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Previous Meetings

The 3rd International Conference on Screening for Lung Cancer

Friday, October 27, 2000 to Sunday, October 29, 2000
Weill Medical College of Cornell University
New York, NY
United States

The mission of the conference is to update interim developments relevant to lung cancer screening and to seek consensus on current issues surrounding screening for lung cancer. We plan to have presentations related to these topics on Friday, October 27. On Saturday, October 28, we will have workshops, the results of the workshops will be presented on Sunday, October 29.

Consensus Statement:
Since the first Conference one year ago, new research initiatives have been launched in New York City and State, at the US National Cancer Institute, in Japan, and in Europe; and in addition, increased practice of screening is taking place in medical centers in the United States, Japan and Europe and in select companies. Continued research indeed is needed to determine the performance of the presumably optimal regimen for lung cancer in a timely fashion when this regimen still remains relevant. The specification of the regimen is critical as assessment of the quantitative benefit of lung cancer screening is at issue, and in fact, the overarching purpose of these conferences is to capture the intellectual underpinnings, cross current and challenges in this regard and to achieve consensus on critical issues. Accordingly, the Conference provided for an updating of the indications for screening, screening tests, definitive diagnostics, and screening-associated interventions. Relevant conferences, publications, pre-publications, research initiatives since the previous Conference were presented.

A felt urgency for timely quantification of the benefit from CT screening was widely manifest. This urgency was also expressed by the representatives of the health-care insurance sector and the American Cancer Society. The two alternative outlooks on such policy-relevant research were again discussed, as in the previous Conferences: 1. The concept of screening as early diagnosis, leading to a quantitative assessment of all of the parameters directly relevant to practice, and accomplished as a by-product of practice; 2. The concept of screening as an intervention aimed at ‘mortality reduction,’ leading to the use of randomized controlled trials to answer the qualitative question of whether reduction in cause-specific ‘mortality’ is achieved.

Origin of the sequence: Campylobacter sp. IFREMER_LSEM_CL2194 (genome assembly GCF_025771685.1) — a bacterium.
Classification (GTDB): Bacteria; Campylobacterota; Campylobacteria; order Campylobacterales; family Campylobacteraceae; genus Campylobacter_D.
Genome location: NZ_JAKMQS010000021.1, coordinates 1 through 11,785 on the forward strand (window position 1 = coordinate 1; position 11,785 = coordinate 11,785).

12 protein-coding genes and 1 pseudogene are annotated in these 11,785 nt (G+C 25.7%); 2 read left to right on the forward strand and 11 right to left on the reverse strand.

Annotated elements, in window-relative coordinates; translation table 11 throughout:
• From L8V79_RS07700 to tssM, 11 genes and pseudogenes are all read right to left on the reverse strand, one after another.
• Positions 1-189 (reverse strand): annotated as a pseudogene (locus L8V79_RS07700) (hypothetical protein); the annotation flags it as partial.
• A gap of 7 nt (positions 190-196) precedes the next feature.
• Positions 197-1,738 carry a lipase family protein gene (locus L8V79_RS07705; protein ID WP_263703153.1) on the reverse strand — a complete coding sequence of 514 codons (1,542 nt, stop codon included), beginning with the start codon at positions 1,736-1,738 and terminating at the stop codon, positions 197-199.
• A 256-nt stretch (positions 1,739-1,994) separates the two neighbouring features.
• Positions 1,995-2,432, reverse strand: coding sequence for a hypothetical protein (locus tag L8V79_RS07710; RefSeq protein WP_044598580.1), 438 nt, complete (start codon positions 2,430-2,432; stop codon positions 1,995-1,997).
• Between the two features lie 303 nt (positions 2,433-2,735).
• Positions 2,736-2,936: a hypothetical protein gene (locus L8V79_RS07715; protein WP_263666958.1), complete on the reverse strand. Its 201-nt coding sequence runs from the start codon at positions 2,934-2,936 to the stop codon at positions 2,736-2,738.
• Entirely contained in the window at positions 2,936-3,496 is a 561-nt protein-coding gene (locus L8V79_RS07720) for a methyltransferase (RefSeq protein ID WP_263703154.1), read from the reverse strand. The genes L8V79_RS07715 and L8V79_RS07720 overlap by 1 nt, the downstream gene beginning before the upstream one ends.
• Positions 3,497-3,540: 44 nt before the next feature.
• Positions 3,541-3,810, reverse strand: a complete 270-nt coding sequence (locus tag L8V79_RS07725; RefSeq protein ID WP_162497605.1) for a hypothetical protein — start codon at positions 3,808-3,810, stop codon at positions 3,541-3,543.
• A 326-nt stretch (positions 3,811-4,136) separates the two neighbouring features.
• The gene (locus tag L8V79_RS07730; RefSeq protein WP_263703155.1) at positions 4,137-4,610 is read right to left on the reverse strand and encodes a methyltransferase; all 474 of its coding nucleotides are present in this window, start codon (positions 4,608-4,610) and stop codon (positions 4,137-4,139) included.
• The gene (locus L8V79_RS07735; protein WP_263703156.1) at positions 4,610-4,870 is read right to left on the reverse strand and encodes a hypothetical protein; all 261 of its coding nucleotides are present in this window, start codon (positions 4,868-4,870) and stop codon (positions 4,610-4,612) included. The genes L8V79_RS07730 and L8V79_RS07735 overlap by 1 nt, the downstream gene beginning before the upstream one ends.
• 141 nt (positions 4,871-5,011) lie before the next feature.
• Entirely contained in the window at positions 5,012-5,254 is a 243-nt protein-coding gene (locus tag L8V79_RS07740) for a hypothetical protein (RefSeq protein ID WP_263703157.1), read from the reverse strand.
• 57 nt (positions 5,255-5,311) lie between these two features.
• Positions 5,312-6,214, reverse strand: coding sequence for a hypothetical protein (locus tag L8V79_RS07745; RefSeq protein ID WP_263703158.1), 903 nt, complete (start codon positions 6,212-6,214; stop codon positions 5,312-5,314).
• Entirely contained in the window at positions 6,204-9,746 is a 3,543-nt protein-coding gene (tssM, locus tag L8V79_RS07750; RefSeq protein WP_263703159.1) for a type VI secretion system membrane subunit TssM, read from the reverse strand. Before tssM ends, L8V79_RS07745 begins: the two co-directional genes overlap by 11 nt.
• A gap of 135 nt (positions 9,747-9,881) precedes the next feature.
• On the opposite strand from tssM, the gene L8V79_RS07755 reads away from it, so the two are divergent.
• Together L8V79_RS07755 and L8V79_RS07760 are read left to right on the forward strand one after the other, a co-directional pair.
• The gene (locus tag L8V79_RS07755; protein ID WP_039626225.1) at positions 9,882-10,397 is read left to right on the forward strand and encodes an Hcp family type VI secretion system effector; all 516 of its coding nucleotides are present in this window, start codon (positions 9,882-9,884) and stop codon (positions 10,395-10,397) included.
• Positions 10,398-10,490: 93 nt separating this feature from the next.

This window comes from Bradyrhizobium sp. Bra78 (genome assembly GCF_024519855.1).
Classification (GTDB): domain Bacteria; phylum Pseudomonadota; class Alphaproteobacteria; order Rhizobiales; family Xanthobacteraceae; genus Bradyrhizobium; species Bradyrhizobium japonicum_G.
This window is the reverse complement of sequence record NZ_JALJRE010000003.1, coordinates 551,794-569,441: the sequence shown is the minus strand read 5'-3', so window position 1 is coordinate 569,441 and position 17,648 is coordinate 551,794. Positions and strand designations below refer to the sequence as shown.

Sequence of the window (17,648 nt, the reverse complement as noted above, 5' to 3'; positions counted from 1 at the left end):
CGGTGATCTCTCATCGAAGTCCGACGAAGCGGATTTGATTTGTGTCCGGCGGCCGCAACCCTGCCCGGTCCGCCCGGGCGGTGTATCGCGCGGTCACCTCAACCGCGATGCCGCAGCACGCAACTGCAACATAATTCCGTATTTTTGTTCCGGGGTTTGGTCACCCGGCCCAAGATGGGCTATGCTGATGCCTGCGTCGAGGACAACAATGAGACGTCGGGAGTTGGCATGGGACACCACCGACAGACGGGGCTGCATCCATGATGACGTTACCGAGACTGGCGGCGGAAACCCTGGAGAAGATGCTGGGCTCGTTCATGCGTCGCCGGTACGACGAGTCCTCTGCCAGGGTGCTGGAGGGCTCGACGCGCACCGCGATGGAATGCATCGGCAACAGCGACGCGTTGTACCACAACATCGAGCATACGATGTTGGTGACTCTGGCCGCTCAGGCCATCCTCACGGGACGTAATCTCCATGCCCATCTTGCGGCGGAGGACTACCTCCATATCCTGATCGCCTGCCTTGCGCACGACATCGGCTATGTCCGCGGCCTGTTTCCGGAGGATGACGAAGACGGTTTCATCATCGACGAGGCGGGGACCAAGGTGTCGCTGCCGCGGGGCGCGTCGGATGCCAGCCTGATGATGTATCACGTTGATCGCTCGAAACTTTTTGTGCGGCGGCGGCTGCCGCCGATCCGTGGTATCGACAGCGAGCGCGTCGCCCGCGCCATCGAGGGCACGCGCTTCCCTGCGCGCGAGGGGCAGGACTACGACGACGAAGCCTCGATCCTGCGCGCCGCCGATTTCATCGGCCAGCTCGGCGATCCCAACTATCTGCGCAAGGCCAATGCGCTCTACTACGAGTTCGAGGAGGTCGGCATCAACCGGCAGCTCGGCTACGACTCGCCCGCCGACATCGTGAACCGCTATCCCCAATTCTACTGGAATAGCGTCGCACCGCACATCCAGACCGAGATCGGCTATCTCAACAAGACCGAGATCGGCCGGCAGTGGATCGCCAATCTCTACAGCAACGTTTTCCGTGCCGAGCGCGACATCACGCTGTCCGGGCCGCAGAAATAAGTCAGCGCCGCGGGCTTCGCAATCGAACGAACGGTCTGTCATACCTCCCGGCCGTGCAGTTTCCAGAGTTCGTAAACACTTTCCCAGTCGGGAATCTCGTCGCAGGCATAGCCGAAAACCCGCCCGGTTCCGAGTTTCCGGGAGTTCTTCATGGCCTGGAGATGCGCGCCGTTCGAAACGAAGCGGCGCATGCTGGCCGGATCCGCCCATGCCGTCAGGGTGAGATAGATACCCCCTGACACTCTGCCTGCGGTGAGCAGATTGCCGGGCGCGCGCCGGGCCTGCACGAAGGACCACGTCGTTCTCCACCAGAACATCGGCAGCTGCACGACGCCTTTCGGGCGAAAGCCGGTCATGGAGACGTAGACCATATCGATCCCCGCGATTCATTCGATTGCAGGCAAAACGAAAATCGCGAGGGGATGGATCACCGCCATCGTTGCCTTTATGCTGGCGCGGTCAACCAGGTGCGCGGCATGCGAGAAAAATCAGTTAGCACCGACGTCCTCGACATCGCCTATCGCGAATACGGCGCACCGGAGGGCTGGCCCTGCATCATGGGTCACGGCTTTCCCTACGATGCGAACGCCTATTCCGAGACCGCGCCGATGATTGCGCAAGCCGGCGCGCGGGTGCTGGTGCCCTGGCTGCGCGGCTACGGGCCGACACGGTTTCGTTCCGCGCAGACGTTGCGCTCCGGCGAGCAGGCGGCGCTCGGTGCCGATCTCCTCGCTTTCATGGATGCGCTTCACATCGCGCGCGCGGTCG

There was agreement that people at high-risk of lung cancer should be made aware of the both the benefits and the risks associated with CT screening for early-diagnosis of lung cancer, and that they should have access to state-of-the-art screening and appropriate follow-up. Referral to the primary care physician was preferred, but it was felt that lack of such referral should not be a barrier to obtaining screening. Specialty societies should develop professional standards related to specialty-specific responsibilities and collaborative roles in the early diagnosis and treatment of lung cancer in order to insure state-of-the-art care. Updating of the American Cancer Society guidelines was encouraged, as was the development of an accreditation program by radiologic societies.

The participants continued to feel, as already stated in the previous Conferences, that an international consortium was highly desirable for pooling of data for rapid accumulation of the policy-relevant information needed about screening for lung cancer, its cost-effectiveness as well as the impact of alternative downstream clinical management approaches. Its mission in its broadest sense would be dual: 1. advancement of policy-relevant research on early diagnosis of lung cancer with emphasis on collaboration among research groups and pooling of research data, and 2) fostering translation of up-to-date evidence into guidelines for practice. This consortium should develop strong ties to all other interested organizations, and foster inclusive and productive collaborations and avoid splintering of the efforts on early diagnosis of lung cancer. It should have a head and an executive committee. Discussions initiated in the mini-conference in Japan in September on ‘ground-glass’ opacities, detected on screening CT continued as to their definition, work-up, diagnosis, and treatment, as these are new questions already being faced in the practice of CT screening for lung cancer.